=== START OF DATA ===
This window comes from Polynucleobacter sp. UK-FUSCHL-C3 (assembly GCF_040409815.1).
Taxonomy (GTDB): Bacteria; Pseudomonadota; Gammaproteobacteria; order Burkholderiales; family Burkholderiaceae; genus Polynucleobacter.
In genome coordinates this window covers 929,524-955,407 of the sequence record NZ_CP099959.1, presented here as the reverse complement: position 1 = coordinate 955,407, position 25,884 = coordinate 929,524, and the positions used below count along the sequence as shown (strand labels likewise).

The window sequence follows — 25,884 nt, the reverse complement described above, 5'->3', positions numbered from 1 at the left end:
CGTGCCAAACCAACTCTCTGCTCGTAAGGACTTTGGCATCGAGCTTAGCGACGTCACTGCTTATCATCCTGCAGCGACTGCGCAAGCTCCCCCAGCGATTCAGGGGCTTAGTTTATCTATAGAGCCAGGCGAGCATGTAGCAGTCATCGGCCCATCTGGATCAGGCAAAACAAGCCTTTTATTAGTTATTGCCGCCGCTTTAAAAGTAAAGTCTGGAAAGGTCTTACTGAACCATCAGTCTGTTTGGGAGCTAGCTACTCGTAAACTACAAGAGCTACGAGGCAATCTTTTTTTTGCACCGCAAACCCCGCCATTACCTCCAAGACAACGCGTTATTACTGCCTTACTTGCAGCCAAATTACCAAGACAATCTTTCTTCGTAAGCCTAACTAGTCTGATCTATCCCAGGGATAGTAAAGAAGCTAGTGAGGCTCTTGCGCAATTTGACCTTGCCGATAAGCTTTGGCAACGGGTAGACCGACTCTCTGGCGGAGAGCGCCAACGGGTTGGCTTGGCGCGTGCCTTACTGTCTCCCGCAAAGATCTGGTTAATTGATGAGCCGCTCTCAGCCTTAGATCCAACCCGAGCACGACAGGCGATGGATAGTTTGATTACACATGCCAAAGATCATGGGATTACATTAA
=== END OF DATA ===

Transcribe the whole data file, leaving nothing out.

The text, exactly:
This window comes from Polynucleobacter sp. UK-FUSCHL-C3 (assembly GCF_040409815.1).
Taxonomy (GTDB): Bacteria; Pseudomonadota; Gammaproteobacteria; order Burkholderiales; family Burkholderiaceae; genus Polynucleobacter.
In genome coordinates this window covers 929,524-955,407 of the sequence record NZ_CP099959.1, presented here as the reverse complement: position 1 = coordinate 955,407, position 25,884 = coordinate 929,524, and the positions used below count along the sequence as shown (strand labels likewise).

The window sequence follows — 25,884 nt, the reverse complement described above, 5'->3', positions numbered from 1 at the left end:
CGTGCCAAACCAACTCTCTGCTCGTAAGGACTTTGGCATCGAGCTTAGCGACGTCACTGCTTATCATCCTGCAGCGACTGCGCAAGCTCCCCCAGCGATTCAGGGGCTTAGTTTATCTATAGAGCCAGGCGAGCATGTAGCAGTCATCGGCCCATCTGGATCAGGCAAAACAAGCCTTTTATTAGTTATTGCCGCCGCTTTAAAAGTAAAGTCTGGAAAGGTCTTACTGAACCATCAGTCTGTTTGGGAGCTAGCTACTCGTAAACTACAAGAGCTACGAGGCAATCTTTTTTTTGCACCGCAAACCCCGCCATTACCTCCAAGACAACGCGTTATTACTGCCTTACTTGCAGCCAAATTACCAAGACAATCTTTCTTCGTAAGCCTAACTAGTCTGATCTATCCCAGGGATAGTAAAGAAGCTAGTGAGGCTCTTGCGCAATTTGACCTTGCCGATAAGCTTTGGCAACGGGTAGACCGACTCTCTGGCGGAGAGCGCCAACGGGTTGGCTTGGCGCGTGCCTTACTGTCTCCCGCAAAGATCTGGTTAATTGATGAGCCGCTCTCAGCCTTAGATCCAACCCGAGCACGACAGGCGATGGATAGTTTGATTACACATGCCAAAGATCATGGGATTACATTAA